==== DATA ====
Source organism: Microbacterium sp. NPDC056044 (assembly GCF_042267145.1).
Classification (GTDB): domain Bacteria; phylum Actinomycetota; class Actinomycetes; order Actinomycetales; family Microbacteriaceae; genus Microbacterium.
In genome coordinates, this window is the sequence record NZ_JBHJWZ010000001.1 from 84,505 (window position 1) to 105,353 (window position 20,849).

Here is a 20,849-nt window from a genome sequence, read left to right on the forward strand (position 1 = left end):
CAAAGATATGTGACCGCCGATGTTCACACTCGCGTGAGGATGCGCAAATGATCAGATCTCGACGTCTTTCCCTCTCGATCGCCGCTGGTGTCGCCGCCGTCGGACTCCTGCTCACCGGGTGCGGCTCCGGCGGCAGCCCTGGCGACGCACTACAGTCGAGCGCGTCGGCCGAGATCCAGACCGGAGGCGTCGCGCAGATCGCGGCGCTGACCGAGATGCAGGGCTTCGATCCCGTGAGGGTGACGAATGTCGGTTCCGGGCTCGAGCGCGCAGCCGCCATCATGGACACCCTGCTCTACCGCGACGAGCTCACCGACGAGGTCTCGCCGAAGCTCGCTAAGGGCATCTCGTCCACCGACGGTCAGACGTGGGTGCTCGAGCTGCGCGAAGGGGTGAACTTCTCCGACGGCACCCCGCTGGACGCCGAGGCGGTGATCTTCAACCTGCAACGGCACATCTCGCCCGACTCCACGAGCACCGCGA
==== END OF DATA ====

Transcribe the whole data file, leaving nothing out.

Source organism: Microbacterium sp. NPDC056044 (assembly GCF_042267145.1).
Classification (GTDB): domain Bacteria; phylum Actinomycetota; class Actinomycetes; order Actinomycetales; family Microbacteriaceae; genus Microbacterium.
In genome coordinates, this window is the sequence record NZ_JBHJWZ010000001.1 from 84,505 (window position 1) to 105,353 (window position 20,849).

Here is a 20,849-nt window from a genome sequence, read left to right on the forward strand (position 1 = left end):
CAAAGATATGTGACCGCCGATGTTCACACTCGCGTGAGGATGCGCAAATGATCAGATCTCGACGTCTTTCCCTCTCGATCGCCGCTGGTGTCGCCGCCGTCGGACTCCTGCTCACCGGGTGCGGCTCCGGCGGCAGCCCTGGCGACGCACTACAGTCGAGCGCGTCGGCCGAGATCCAGACCGGAGGCGTCGCGCAGATCGCGGCGCTGACCGAGATGCAGGGCTTCGATCCCGTGAGGGTGACGAATGTCGGTTCCGGGCTCGAGCGCGCAGCCGCCATCATGGACACCCTGCTCTACCGCGACGAGCTCACCGACGAGGTCTCGCCGAAGCTCGCTAAGGGCATCTCGTCCACCGACGGTCAGACGTGGGTGCTCGAGCTGCGCGAAGGGGTGAACTTCTCCGACGGCACCCCGCTGGACGCCGAGGCGGTGATCTTCAACCTGCAACGGCACATCTCGCCCGACTCCACGAGCACCGCGA